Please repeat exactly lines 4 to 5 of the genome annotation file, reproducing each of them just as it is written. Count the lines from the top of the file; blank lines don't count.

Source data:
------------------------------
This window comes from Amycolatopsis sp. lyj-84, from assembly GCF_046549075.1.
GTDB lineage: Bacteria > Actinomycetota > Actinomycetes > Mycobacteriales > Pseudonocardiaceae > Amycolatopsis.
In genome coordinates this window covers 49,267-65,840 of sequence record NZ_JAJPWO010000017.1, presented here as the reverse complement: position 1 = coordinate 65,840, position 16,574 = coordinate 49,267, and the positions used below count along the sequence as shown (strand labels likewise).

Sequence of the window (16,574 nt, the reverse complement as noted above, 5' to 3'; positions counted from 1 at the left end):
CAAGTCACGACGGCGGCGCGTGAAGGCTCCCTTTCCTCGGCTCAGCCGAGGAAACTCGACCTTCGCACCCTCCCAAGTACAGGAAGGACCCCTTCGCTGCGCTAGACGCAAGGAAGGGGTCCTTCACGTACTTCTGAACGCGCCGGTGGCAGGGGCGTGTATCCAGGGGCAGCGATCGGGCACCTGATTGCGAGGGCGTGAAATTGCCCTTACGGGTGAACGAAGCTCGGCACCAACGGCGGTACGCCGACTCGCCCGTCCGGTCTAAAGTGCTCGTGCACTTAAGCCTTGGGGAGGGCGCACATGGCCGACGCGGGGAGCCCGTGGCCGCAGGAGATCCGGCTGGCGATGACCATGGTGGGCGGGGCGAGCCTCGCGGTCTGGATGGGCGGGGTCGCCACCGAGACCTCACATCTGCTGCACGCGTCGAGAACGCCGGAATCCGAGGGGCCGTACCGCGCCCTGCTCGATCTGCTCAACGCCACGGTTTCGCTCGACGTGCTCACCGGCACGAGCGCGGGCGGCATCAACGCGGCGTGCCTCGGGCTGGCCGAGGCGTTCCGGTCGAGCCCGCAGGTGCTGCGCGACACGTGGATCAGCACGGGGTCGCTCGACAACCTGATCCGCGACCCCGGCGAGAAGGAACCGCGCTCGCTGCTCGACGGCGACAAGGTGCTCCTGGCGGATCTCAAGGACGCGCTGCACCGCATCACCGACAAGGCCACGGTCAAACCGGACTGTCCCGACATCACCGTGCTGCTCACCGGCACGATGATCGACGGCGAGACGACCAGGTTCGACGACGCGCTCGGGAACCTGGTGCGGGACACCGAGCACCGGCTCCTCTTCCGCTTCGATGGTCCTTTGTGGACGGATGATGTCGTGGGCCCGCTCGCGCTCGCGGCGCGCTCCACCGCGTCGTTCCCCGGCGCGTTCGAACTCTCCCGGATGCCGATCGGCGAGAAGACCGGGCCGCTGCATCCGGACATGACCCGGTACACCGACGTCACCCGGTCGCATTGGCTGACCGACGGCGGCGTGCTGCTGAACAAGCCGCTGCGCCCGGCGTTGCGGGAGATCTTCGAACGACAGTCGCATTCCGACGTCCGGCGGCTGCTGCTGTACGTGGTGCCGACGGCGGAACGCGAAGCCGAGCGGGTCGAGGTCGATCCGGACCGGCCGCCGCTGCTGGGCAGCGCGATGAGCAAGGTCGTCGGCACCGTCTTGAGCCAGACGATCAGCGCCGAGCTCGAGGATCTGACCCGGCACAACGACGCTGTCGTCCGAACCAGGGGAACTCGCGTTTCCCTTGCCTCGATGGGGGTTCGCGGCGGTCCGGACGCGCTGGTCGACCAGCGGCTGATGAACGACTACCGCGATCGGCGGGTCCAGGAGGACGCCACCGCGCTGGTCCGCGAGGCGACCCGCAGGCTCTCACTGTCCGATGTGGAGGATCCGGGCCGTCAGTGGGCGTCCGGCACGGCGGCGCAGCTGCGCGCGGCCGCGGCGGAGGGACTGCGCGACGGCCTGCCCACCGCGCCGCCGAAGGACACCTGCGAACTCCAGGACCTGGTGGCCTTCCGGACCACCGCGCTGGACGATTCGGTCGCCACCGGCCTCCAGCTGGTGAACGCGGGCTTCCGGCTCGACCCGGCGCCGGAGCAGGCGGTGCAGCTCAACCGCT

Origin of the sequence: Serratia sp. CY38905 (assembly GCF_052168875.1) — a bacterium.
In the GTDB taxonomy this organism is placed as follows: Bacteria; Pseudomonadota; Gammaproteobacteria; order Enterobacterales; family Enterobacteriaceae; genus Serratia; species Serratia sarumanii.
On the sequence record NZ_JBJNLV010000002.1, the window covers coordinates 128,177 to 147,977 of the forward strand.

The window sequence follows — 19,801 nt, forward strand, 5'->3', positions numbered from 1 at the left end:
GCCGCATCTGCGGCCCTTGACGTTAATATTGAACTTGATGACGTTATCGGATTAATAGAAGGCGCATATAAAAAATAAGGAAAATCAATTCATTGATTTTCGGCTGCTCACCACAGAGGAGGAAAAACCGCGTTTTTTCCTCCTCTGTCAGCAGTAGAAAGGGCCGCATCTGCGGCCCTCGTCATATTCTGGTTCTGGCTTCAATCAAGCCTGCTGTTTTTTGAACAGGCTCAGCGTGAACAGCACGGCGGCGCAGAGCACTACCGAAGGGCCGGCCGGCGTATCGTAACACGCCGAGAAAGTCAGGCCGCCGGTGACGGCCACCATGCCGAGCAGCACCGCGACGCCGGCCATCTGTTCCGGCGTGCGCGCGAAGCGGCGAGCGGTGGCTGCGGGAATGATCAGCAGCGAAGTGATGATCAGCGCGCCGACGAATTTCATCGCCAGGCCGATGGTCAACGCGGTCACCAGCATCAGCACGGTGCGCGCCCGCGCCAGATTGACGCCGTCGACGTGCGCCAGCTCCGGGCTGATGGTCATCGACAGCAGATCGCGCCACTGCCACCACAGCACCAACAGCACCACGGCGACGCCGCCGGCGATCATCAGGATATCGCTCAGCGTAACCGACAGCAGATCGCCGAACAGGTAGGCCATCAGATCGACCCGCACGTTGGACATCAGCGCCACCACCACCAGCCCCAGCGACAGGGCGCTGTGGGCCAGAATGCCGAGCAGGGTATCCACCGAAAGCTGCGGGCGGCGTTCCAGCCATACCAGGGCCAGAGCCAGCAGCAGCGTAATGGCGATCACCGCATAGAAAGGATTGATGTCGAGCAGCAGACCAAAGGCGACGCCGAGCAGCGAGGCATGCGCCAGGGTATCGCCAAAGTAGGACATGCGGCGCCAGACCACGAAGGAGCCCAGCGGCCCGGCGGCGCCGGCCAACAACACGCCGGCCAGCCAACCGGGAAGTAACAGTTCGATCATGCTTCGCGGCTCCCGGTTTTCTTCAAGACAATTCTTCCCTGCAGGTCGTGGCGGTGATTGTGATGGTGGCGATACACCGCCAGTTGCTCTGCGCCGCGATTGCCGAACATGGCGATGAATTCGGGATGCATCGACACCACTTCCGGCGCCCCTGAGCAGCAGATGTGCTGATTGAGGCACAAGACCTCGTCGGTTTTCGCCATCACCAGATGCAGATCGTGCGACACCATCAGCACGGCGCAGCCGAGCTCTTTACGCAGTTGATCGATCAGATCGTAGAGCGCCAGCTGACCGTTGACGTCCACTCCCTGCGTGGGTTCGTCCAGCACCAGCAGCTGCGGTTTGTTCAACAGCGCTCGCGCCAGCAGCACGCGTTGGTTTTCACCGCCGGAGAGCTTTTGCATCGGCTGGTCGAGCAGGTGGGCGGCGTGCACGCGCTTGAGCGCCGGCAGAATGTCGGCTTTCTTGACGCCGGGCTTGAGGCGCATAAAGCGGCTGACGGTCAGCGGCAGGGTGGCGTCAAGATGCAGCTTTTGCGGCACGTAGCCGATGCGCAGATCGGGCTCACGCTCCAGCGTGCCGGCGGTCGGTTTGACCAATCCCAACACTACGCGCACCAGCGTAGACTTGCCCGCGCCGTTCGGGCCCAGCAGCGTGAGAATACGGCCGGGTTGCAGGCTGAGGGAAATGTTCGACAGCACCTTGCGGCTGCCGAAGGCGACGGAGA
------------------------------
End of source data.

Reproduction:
Sequence of the window (16,574 nt, the reverse complement as noted above, 5' to 3'; positions counted from 1 at the left end):
CAAGTCACGACGGCGGCGCGTGAAGGCTCCCTTTCCTCGGCTCAGCCGAGGAAACTCGACCTTCGCACCCTCCCAAGTACAGGAAGGACCCCTTCGCTGCGCTAGACGCAAGGAAGGGGTCCTTCACGTACTTCTGAACGCGCCGGTGGCAGGGGCGTGTATCCAGGGGCAGCGATCGGGCACCTGATTGCGAGGGCGTGAAATTGCCCTTACGGGTGAACGAAGCTCGGCACCAACGGCGGTACGCCGACTCGCCCGTCCGGTCTAAAGTGCTCGTGCACTTAAGCCTTGGGGAGGGCGCACATGGCCGACGCGGGGAGCCCGTGGCCGCAGGAGATCCGGCTGGCGATGACCATGGTGGGCGGGGCGAGCCTCGCGGTCTGGATGGGCGGGGTCGCCACCGAGACCTCACATCTGCTGCACGCGTCGAGAACGCCGGAATCCGAGGGGCCGTACCGCGCCCTGCTCGATCTGCTCAACGCCACGGTTTCGCTCGACGTGCTCACCGGCACGAGCGCGGGCGGCATCAACGCGGCGTGCCTCGGGCTGGCCGAGGCGTTCCGGTCGAGCCCGCAGGTGCTGCGCGACACGTGGATCAGCACGGGGTCGCTCGACAACCTGATCCGCGACCCCGGCGAGAAGGAACCGCGCTCGCTGCTCGACGGCGACAAGGTGCTCCTGGCGGATCTCAAGGACGCGCTGCACCGCATCACCGACAAGGCCACGGTCAAACCGGACTGTCCCGACATCACCGTGCTGCTCACCGGCACGATGATCGACGGCGAGACGACCAGGTTCGACGACGCGCTCGGGAACCTGGTGCGGGACACCGAGCACCGGCTCCTCTTCCGCTTCGATGGTCCTTTGTGGACGGATGATGTCGTGGGCCCGCTCGCGCTCGCGGCGCGCTCCACCGCGTCGTTCCCCGGCGCGTTCGAACTCTCCCGGATGCCGATCGGCGAGAAGACCGGGCCGCTGCATCCGGACATGACCCGGTACACCGACGTCACCCGGTCGCATTGGCTGACCGACGGCGGCGTGCTGCTGAACAAGCCGCTGCGCCCGGCGTTGCGGGAGATCTTCGAACGACAGTCGCATTCCGACGTCCGGCGGCTGCTGCTGTACGTGGTGCCGACGGCGGAACGCGAAGCCGAGCGGGTCGAGGTCGATCCGGACCGGCCGCCGCTGCTGGGCAGCGCGATGAGCAAGGTCGTCGGCACCGTCTTGAGCCAGACGATCAGCGCCGAGCTCGAGGATCTGACCCGGCACAACGACGCTGTCGTCCGAACCAGGGGAACTCGCGTTTCCCTTGCCTCGATGGGGGTTCGCGGCGGTCCGGACGCGCTGGTCGACCAGCGGCTGATGAACGACTACCGCGATCGGCGGGTCCAGGAGGACGCCACCGCGCTGGTCCGCGAGGCGACCCGCAGGCTCTCACTGTCCGATGTGGAGGATCCGGGCCGTCAGTGGGCGTCCGGCACGGCGGCGCAGCTGCGCGCGGCCGCGGCGGAGGGACTGCGCGACGGCCTGCCCACCGCGCCGCCGAAGGACACCTGCGAACTCCAGGACCTGGTGGCCTTCCGGACCACCGCGCTGGACGATTCGGTCGCCACCGGCCTCCAGCTGGTGAACGCGGGCTTCCGGCTCGACCCGGCGCCGGAGCAGGCGGTGCAGCTCAACCGCT